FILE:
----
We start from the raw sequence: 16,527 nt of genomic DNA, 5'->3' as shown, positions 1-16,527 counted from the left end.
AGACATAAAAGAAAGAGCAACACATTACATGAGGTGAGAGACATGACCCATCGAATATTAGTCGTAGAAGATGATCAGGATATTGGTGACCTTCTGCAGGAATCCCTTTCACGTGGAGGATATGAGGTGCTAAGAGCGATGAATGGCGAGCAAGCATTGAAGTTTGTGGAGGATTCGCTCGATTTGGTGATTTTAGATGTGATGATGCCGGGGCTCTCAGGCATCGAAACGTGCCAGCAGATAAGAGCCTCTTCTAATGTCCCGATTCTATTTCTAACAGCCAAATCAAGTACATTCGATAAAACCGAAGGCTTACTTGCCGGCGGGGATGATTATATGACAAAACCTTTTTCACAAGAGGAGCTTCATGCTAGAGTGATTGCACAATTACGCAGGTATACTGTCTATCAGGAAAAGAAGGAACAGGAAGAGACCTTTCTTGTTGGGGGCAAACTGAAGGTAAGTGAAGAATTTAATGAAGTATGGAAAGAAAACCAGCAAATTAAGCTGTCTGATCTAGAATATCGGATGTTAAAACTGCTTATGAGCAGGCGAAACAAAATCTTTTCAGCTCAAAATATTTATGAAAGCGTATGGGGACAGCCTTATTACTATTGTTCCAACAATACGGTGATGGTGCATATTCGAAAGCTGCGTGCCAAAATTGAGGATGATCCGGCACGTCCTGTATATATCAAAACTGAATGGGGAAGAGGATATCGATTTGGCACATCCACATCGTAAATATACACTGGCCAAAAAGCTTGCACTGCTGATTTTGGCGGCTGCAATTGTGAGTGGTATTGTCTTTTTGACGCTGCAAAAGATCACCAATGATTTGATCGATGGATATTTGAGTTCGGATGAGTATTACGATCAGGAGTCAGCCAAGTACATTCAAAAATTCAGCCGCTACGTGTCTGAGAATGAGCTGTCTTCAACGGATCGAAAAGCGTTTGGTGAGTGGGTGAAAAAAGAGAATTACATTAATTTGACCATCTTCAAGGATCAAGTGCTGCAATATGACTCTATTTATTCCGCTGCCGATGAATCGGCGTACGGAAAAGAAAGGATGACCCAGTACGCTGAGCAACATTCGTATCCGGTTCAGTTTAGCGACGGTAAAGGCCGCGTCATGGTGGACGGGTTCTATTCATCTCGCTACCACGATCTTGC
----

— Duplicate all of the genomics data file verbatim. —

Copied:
We start from the raw sequence: 16,527 nt of genomic DNA, 5'->3' as shown, positions 1-16,527 counted from the left end.
AGACATAAAAGAAAGAGCAACACATTACATGAGGTGAGAGACATGACCCATCGAATATTAGTCGTAGAAGATGATCAGGATATTGGTGACCTTCTGCAGGAATCCCTTTCACGTGGAGGATATGAGGTGCTAAGAGCGATGAATGGCGAGCAAGCATTGAAGTTTGTGGAGGATTCGCTCGATTTGGTGATTTTAGATGTGATGATGCCGGGGCTCTCAGGCATCGAAACGTGCCAGCAGATAAGAGCCTCTTCTAATGTCCCGATTCTATTTCTAACAGCCAAATCAAGTACATTCGATAAAACCGAAGGCTTACTTGCCGGCGGGGATGATTATATGACAAAACCTTTTTCACAAGAGGAGCTTCATGCTAGAGTGATTGCACAATTACGCAGGTATACTGTCTATCAGGAAAAGAAGGAACAGGAAGAGACCTTTCTTGTTGGGGGCAAACTGAAGGTAAGTGAAGAATTTAATGAAGTATGGAAAGAAAACCAGCAAATTAAGCTGTCTGATCTAGAATATCGGATGTTAAAACTGCTTATGAGCAGGCGAAACAAAATCTTTTCAGCTCAAAATATTTATGAAAGCGTATGGGGACAGCCTTATTACTATTGTTCCAACAATACGGTGATGGTGCATATTCGAAAGCTGCGTGCCAAAATTGAGGATGATCCGGCACGTCCTGTATATATCAAAACTGAATGGGGAAGAGGATATCGATTTGGCACATCCACATCGTAAATATACACTGGCCAAAAAGCTTGCACTGCTGATTTTGGCGGCTGCAATTGTGAGTGGTATTGTCTTTTTGACGCTGCAAAAGATCACCAATGATTTGATCGATGGATATTTGAGTTCGGATGAGTATTACGATCAGGAGTCAGCCAAGTACATTCAAAAATTCAGCCGCTACGTGTCTGAGAATGAGCTGTCTTCAACGGATCGAAAAGCGTTTGGTGAGTGGGTGAAAAAAGAGAATTACATTAATTTGACCATCTTCAAGGATCAAGTGCTGCAATATGACTCTATTTATTCCGCTGCCGATGAATCGGCGTACGGAAAAGAAAGGATGACCCAGTACGCTGAGCAACATTCGTATCCGGTTCAGTTTAGCGACGGTAAAGGCCGCGTCATGGTGGACGGGTTCTATTCATCTCGCTACCACGATCTTGC